Reps. Jerrold NadlerJerrold (Jerry) Lewis NadlerAll eyes on Garland after Bannon contempt vote Photos of the Week: Manchin protestor, Paris Hilton and a mirror room Fight breaks out between Jordan, Nadler over rules about showing video at Garland hearing MORE (D-N.Y.) and Zoe LofgrenZoe Ellen LofgrenThe Hill's Morning Report - Presented by Facebook - After high drama, Senate lifts debt limit Biden to raise refugee cap to 125,000 in October Republicans keep distance from 'Justice for J6' rally MORE (D-Calif.), the respective chairs of the House Judiciary Committee and Immigration and Citizenship Subcommittee demanded that the Trump Administration administration consult with Congress before determining the number of refugee admissions to the country for the coming fiscal year.
In a letter to Secretary of State Mike PompeoMike PompeoHillicon Valley — TikTok, Snapchat seek to distance themselves from Facebook State: US 'strongly opposes' Israeli settlement expansion Lawmakers praise upcoming establishment of cyber bureau at State MORE, Acting Homeland Security Secretary Kevin McAleenan and Health and Human Services Secretary Alex Azar, Nadler and Lofgren pointed to a law mandating the administration discuss the refugee admissions with Congress, noting that fiscal year 2020 is 17 days away.
“We write to express our alarm that the Administration appears to be taking a cavalier approach to the statutory requirements and historic norms for the presidential determination for refugee admissions. For the past two fiscal years, the Administration has set historically low levels of refugee admissions while side-stepping or only nominally complying with critical legal requirements for consultation,” they wrote.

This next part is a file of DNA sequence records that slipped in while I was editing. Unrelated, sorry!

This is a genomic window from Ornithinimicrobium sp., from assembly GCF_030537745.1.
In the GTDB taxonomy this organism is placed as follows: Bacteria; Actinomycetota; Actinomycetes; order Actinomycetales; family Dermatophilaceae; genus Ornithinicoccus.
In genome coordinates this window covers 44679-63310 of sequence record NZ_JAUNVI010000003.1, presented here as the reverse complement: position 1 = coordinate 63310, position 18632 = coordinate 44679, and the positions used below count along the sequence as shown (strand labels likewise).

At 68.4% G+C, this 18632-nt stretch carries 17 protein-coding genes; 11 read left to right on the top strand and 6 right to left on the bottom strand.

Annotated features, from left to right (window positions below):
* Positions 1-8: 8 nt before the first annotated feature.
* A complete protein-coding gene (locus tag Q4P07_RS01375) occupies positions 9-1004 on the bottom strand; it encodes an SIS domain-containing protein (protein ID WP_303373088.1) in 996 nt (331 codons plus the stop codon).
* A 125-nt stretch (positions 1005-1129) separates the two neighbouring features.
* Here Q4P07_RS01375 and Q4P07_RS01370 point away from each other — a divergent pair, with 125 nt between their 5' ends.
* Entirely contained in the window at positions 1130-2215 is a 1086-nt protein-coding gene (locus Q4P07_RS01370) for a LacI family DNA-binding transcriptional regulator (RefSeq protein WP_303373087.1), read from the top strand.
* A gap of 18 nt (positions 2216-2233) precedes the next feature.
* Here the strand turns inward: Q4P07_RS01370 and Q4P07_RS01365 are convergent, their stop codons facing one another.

“We are increasingly disturbed by the Administration’s disregard for legal requirements, congressional intent, and the importance of refugee resettlement to our nation. This year, we expect that the Administration will comply with the law by providing the required report to Congress and initiating the consultation process shortly.”
Immigration hardliners in the White House eyed cutting down on the number refugees admitted to the country as the administration aims to reduce the total number of migrants entering the U.S.
The administration reduced the refugee admissions ceiling to 45,000 and 30,000 for fiscal years 2018 and 2019, respectively, while reports emerged in July that it is considering capping the number of refugees admitted into the U.S. in 2020 at zero.
“We have also been alarmed by reports regarding the proposed refugee ceiling” Nadler and Lofgren wrote. “These cuts further undermine our nation’s core values, including our historic commitment to refugee resettlement, and critical foreign policy interests abroad.”
The State Department, Department of Homeland Security and Department of Health and Human Services did not immediately respond to requests for comment from The Hill.